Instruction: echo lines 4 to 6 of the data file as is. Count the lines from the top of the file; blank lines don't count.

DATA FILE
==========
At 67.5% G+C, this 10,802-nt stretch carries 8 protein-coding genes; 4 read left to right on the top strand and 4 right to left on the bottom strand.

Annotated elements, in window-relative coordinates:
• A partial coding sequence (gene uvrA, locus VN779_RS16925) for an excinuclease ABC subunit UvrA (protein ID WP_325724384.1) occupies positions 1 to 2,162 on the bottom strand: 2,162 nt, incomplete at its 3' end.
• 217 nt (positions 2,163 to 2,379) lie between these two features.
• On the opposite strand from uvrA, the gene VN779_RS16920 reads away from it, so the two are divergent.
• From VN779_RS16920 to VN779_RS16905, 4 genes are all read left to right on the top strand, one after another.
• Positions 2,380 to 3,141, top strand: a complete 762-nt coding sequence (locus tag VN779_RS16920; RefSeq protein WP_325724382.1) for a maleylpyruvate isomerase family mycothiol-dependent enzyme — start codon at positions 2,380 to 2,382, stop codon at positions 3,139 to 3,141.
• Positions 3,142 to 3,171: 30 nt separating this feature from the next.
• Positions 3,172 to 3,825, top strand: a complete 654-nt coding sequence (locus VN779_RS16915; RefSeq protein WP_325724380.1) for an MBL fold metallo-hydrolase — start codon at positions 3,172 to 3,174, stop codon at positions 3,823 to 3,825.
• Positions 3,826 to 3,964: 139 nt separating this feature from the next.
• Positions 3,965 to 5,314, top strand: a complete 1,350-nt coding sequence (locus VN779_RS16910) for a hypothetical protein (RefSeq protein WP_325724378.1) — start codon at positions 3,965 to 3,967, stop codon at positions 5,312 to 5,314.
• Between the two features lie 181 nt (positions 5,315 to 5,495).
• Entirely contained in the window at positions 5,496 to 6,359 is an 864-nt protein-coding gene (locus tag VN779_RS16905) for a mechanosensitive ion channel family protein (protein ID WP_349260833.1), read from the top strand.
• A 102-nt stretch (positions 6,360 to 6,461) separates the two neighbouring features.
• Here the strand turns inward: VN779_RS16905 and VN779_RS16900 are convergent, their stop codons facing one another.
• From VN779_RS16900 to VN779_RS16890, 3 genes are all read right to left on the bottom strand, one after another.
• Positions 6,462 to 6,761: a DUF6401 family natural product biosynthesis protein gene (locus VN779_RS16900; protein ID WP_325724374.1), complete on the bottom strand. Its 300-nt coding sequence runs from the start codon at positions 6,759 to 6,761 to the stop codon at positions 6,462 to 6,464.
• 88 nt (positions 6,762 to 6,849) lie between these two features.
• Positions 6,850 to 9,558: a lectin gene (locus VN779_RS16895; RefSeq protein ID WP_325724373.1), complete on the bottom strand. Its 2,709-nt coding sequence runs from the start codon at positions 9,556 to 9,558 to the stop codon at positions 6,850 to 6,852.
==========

• 217 nt (positions 2,163 to 2,379) lie between these two features.
• On the opposite strand from uvrA, the gene VN779_RS16920 reads away from it, so the two are divergent.
• From VN779_RS16920 to VN779_RS16905, 4 genes are all read left to right on the top strand, one after another.